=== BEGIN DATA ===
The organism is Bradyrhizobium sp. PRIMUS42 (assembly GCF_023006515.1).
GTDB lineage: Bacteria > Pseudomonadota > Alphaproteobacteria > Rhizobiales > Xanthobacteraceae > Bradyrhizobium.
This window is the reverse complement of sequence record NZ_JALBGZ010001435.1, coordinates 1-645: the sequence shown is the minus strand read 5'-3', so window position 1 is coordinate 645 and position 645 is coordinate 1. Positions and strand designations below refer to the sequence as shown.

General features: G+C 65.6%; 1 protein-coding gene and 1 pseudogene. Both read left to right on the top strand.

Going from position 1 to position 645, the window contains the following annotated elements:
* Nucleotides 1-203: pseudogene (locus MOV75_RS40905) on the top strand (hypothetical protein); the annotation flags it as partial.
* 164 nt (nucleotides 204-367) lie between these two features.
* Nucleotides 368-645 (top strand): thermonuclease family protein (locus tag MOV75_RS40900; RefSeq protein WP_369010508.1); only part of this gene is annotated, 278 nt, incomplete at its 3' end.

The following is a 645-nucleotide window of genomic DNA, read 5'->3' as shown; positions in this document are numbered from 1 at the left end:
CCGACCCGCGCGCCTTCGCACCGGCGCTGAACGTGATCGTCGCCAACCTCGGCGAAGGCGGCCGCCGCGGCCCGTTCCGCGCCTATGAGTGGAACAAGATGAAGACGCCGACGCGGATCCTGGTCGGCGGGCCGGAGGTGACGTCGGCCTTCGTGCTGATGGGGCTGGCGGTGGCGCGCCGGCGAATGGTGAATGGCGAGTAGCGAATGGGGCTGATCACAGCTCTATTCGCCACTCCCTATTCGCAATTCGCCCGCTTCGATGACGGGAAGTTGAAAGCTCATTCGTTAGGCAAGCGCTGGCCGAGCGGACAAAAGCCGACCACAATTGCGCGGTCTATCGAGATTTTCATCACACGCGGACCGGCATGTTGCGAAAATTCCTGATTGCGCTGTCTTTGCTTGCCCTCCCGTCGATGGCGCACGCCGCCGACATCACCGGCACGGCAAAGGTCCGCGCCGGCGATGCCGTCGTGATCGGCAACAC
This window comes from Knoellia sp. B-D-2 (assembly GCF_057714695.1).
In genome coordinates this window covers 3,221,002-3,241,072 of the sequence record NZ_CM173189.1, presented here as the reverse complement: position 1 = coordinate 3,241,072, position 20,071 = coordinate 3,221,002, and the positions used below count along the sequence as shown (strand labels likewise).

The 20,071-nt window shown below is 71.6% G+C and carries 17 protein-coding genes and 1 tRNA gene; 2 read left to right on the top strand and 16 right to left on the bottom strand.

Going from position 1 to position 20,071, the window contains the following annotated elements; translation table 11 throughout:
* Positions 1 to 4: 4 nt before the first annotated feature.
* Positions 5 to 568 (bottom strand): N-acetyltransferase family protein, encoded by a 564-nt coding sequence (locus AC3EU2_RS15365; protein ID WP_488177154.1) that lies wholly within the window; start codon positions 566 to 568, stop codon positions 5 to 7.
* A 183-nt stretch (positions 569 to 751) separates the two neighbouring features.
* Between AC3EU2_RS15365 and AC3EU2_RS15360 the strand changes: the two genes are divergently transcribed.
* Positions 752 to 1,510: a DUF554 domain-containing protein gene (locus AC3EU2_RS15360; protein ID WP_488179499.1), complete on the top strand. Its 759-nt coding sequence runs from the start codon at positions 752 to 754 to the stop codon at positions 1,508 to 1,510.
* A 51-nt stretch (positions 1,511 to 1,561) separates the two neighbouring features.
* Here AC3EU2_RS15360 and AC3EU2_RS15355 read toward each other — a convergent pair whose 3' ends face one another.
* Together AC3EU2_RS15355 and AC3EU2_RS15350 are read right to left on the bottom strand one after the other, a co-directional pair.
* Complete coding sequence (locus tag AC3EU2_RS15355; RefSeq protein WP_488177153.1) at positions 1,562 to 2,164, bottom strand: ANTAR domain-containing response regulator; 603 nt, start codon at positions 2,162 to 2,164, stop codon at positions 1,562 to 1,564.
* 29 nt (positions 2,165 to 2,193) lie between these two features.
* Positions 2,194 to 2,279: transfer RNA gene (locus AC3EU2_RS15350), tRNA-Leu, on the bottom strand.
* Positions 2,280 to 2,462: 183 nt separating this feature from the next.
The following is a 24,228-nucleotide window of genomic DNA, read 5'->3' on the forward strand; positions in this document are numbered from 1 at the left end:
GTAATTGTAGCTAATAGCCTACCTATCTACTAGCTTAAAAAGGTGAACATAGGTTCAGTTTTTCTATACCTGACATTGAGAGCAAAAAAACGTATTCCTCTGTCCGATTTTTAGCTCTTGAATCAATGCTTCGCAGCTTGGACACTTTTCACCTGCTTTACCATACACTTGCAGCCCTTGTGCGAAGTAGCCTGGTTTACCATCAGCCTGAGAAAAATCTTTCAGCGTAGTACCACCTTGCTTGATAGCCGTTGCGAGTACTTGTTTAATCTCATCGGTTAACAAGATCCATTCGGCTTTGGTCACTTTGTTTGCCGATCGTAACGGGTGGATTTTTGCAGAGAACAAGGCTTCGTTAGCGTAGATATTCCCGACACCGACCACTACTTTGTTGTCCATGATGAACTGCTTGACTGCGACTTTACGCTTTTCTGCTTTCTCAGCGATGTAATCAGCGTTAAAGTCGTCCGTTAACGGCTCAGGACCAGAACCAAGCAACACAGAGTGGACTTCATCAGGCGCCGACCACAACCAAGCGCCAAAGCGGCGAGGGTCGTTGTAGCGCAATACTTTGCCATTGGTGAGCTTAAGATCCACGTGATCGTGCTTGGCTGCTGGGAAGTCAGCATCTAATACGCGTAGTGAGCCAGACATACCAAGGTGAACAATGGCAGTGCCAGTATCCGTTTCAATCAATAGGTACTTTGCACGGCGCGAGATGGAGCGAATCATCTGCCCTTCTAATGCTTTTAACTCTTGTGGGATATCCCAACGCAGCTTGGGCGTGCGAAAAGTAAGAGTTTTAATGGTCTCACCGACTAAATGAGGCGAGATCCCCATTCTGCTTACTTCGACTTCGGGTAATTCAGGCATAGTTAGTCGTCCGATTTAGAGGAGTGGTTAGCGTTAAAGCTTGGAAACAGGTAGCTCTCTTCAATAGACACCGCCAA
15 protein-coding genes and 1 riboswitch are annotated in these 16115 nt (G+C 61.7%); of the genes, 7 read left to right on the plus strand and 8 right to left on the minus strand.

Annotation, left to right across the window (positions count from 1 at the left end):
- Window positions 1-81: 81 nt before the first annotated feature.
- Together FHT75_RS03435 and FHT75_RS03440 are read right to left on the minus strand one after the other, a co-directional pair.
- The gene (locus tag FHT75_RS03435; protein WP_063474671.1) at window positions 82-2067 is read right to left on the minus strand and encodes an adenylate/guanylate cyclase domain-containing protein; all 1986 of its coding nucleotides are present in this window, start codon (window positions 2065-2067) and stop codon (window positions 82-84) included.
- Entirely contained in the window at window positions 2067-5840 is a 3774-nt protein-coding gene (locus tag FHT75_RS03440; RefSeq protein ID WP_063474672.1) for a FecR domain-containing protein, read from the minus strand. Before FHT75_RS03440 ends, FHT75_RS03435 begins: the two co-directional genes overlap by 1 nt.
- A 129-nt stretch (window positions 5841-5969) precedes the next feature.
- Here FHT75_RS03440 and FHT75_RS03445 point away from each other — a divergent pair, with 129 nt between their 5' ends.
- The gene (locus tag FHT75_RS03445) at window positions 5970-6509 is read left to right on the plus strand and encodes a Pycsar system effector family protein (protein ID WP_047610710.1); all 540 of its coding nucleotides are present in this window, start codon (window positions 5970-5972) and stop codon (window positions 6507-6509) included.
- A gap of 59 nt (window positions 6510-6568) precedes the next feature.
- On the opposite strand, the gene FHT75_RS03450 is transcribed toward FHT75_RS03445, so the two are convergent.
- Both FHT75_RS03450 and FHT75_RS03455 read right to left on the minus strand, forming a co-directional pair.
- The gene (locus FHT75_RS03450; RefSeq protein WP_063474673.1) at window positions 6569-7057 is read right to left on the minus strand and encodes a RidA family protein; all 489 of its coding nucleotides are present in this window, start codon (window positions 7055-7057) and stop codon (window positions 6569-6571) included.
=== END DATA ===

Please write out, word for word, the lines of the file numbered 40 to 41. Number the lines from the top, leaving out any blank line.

- Both FHT75_RS03450 and FHT75_RS03455 read right to left on the minus strand, forming a co-directional pair.
- The gene (locus FHT75_RS03450; RefSeq protein WP_063474673.1) at window positions 6569-7057 is read right to left on the minus strand and encodes a RidA family protein; all 489 of its coding nucleotides are present in this window, start codon (window positions 7055-7057) and stop codon (window positions 6569-6571) included.